Image source: Fitbit.

That's twice in a row that Fitbit (NYSE:FIT) investors have sold off shares following an earnings release. Last time around, it was because gross margins were under pressure and expectations were high (as were share prices) heading into the release. This time around, the results themselves were solid and guidance was rosy, but Fitbit said it would conduct a secondary offering.

But once again there is evidence that Fitbit continues to make progress with moving upmarket.

There's a storm coming
Fitbit knows that the oncoming onslaught of smartwatches threatens to cannibalize stand-alone fitness trackers as a product category. This is why Fitbit has been focusing so much effort on its three most expensive products: Charge, Charge HR, and Surge.

If you go by IDC's estimates, Apple (NASDAQ:AAPL) immediately jumped to the No. 2 spot in the wearables market in the second quarter, and Apple Watch wasn't even available for the entire quarter. More importantly, IDC expects smart wearables to eat into basic wearables going forward -- a category where Apple is already dominating.

You'll notice that Fitbit has added a new data point to its earnings press release. Charge, Charge HR, and Surge accounted for 79% of total revenue for the quarter. Fitbit gave out this metric last time (it was 78% the prior quarter), but it was buried within the earnings conference call. Now the company wants to make sure you don't miss it.

Look at it this way: ASPs have soared ever since the launch of the Charge, Charge HR, and Surge.

Source: SEC filings.

Software updates to this trio of devices helped drive sales last quarter, according to CEO James Park. Fitbit sold 4.8 million devices during the quarter.

Moving on up
There's been evidence to suggest that Fitbit has historically had an abandonment problem, which is par for the course when you're talking about the fitness industry. This is another important aspect of why the move upmarket is so critical for Fitbit to pull off. The higher-priced devices have more features and functionalities that can boost engagement. The market for fitness trackers is evolving, as are consumer expectations.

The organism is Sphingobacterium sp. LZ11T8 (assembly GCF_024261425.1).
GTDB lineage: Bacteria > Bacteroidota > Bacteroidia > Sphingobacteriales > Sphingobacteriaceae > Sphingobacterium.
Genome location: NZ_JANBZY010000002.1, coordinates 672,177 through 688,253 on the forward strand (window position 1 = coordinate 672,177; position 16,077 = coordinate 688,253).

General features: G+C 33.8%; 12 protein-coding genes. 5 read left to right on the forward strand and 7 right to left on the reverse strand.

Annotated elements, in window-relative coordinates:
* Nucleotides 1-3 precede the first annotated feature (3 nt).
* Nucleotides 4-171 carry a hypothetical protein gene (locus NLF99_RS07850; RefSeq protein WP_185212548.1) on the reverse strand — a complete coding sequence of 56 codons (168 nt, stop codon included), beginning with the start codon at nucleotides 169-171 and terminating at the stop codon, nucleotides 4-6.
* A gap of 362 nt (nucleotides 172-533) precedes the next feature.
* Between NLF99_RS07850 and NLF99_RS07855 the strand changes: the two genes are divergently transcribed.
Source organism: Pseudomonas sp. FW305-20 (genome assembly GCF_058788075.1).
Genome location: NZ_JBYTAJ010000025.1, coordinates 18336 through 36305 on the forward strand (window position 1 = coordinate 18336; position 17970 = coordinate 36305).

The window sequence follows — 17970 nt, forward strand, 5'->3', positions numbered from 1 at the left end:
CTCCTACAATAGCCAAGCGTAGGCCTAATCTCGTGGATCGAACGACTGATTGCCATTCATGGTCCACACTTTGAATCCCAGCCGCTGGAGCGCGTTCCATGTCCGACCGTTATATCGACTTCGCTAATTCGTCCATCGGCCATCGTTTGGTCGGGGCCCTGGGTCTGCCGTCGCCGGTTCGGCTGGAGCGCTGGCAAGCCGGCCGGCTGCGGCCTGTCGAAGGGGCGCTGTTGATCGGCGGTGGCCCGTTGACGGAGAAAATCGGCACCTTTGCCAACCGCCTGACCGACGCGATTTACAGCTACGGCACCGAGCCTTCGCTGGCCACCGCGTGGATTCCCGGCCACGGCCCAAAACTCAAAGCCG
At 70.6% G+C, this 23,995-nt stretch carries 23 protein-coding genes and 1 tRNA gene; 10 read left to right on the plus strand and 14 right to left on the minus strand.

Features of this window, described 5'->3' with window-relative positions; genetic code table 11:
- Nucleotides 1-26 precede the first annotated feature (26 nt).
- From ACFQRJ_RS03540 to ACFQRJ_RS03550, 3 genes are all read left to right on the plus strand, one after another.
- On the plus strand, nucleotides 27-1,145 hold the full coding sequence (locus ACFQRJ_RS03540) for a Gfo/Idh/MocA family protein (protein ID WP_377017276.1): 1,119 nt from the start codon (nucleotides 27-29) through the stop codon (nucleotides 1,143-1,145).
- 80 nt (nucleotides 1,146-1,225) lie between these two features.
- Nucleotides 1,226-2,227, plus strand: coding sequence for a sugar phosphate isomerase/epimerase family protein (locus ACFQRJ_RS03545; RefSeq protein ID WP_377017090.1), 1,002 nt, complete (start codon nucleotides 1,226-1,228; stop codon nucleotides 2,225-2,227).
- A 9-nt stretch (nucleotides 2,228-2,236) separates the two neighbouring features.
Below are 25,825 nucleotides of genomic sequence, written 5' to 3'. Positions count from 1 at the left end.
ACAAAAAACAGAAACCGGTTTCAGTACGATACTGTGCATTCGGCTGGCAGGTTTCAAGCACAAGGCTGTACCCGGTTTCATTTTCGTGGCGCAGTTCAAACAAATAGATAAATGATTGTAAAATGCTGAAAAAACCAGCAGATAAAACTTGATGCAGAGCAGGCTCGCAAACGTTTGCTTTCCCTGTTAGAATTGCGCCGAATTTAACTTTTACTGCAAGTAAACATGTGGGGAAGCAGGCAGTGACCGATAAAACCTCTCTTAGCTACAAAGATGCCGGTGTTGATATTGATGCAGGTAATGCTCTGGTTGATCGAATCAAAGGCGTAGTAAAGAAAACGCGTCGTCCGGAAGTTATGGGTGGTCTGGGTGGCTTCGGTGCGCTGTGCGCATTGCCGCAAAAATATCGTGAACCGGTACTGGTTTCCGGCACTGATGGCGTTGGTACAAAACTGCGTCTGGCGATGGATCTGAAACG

Simply counting steps is not enough, and people grow wary of just tracking that metric. Instead, consumers now want -- and expect -- access to a wider array of health data from their fitness devices. Things like calories burned and heart rate data. Apple is raising the bar of consumer expectations by including these measurements in Apple Watch. While Apple is certainly not the first company to offer those types of readings, its influence in any market it enters cannot be ignored.

Since Fitbit is still entirely reliant on hardware revenue, it will eventually need to convince existing users to upgrade their devices. Fitbit is also using characteristic platform strategies to retain users. It has drawn a line in the sand and will not allow its devices to share data to Apple Health (although there are third-party methods). That's a clear shot at the Mac maker and evidence that Fitbit hopes to leverage its platform and data to spur consumer upgrades -- hopefully at increasingly higher prices.

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